After a long and storied career in Hollywood, Roger Deakins would finally earn his much deserved first Oscar for cinematography with Denis Villeneuve‘s Blade Runner 2049. And though the dynamic director and cinematographer duo won’t be working together on Villeneuve’s upcoming sci-fi film Dune, the filmmaker revealed that Deakins is still leaving his mark on the highly anticipated adaptation of the seminal Frank Herbert novel.
In an episode of the “Team Deakins” podcast, frequent collaborators Villeneuve and Deakins spoke about the lessons they’ve taken from each other during their collaborations on Villeneuve’s Prisoners, Sicario, and Blade Runner 2049. More specifically, the lessons that Villeneuve took from Deakins, who won’t be shooting Villeneuve’s highly anticipated tentpole, Dune — that job will be going to Lion and Rogue One cinematographer Greig Fraser. But though Deakins wasn’t physically behind the camera for Dune, Villeneuve said the Oscar-winning cinematographer was there in spirit (via IndieWire):
“When I am working with you, I’m going to be in a position where I’m going to learn about filmmaking every day. I’m in a learning process working with you. It’s very rewarding and exciting. Right now I am doing VFX on ‘Dune,’ and I found myself talking about light and asking for things and I’m like, ‘I know it’s Roger.’ I know that I can do things [because of Roger].”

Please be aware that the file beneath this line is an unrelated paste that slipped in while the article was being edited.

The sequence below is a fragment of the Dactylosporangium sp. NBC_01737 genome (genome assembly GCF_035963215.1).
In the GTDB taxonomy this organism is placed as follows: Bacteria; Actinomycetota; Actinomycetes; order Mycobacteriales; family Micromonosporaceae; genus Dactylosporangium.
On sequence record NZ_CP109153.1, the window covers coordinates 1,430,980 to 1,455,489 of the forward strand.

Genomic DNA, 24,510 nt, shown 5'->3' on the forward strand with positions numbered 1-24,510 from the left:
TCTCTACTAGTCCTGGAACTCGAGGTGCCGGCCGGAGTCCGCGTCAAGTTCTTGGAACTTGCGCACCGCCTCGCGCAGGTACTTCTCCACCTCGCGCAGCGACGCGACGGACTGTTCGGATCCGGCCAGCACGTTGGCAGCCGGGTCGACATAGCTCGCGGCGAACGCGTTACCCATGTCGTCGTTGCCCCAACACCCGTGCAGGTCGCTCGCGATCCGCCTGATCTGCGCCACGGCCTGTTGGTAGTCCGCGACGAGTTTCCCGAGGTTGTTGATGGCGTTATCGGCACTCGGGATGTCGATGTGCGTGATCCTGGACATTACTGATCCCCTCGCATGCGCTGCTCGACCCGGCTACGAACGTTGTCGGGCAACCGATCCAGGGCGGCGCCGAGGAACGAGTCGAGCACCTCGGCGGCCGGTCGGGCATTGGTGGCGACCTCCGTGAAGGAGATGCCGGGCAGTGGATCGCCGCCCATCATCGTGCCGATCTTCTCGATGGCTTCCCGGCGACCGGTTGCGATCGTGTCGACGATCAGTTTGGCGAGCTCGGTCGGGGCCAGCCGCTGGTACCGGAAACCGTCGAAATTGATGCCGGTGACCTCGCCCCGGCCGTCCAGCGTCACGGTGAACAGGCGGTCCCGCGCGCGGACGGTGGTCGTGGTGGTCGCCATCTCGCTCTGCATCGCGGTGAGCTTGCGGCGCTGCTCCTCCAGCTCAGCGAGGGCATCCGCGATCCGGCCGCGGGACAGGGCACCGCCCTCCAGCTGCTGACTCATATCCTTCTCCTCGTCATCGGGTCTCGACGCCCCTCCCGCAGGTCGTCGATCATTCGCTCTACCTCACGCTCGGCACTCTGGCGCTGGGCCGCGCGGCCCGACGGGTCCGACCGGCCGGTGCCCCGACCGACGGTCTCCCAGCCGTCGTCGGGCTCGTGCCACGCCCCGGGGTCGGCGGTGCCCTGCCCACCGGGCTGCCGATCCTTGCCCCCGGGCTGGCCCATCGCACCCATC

Villeneuve added, “I realize how much sometimes the amount of things I’ve learned from you. I’m not saying you’ll agree with me when you see the thing, but I just know of sensibilities that I strongly increased being with you and working on Blade Runner. It was a formative experience. To design the movie from the storyboards until the very end by your side, it’s insane the amount of things I learned.”
Villeneuve and Deakins’ partnership has resulted in some of the most visually striking movies of the past decade, and it always felt like a shame that Deakins wasn’t available to shoot Dune as the pair had originally intended. But perhaps they could reunite for Villeneuve’s next film, which the French Canadian filmmaker said will likely be a smaller affair, as he is beginning to feel the burnout from back-to-back sci-fi blockbusters Blade Runner 2049 and Dune.
“It would be healthy for me to do something small,” the director said. “It will be good to go back to the size of something like ‘Sicario’ where I am not having to dream about the design of a car or the design of a wallet or gun for months before. I can just embrace the scale for what it is. It will be nice to go there.”
The whole episode of Villeneuve and Deakins’ conversation is worth a listen, especially the part where Deakins shames Villeneuve for having several Terrence Malick films downloaded on his iPhone. “For people who don’t know. Roger was traumatized that I had The Thin Red Line from Terrence Malick on my iPhone and Roger thought it was horrific,” Villeneuve said.
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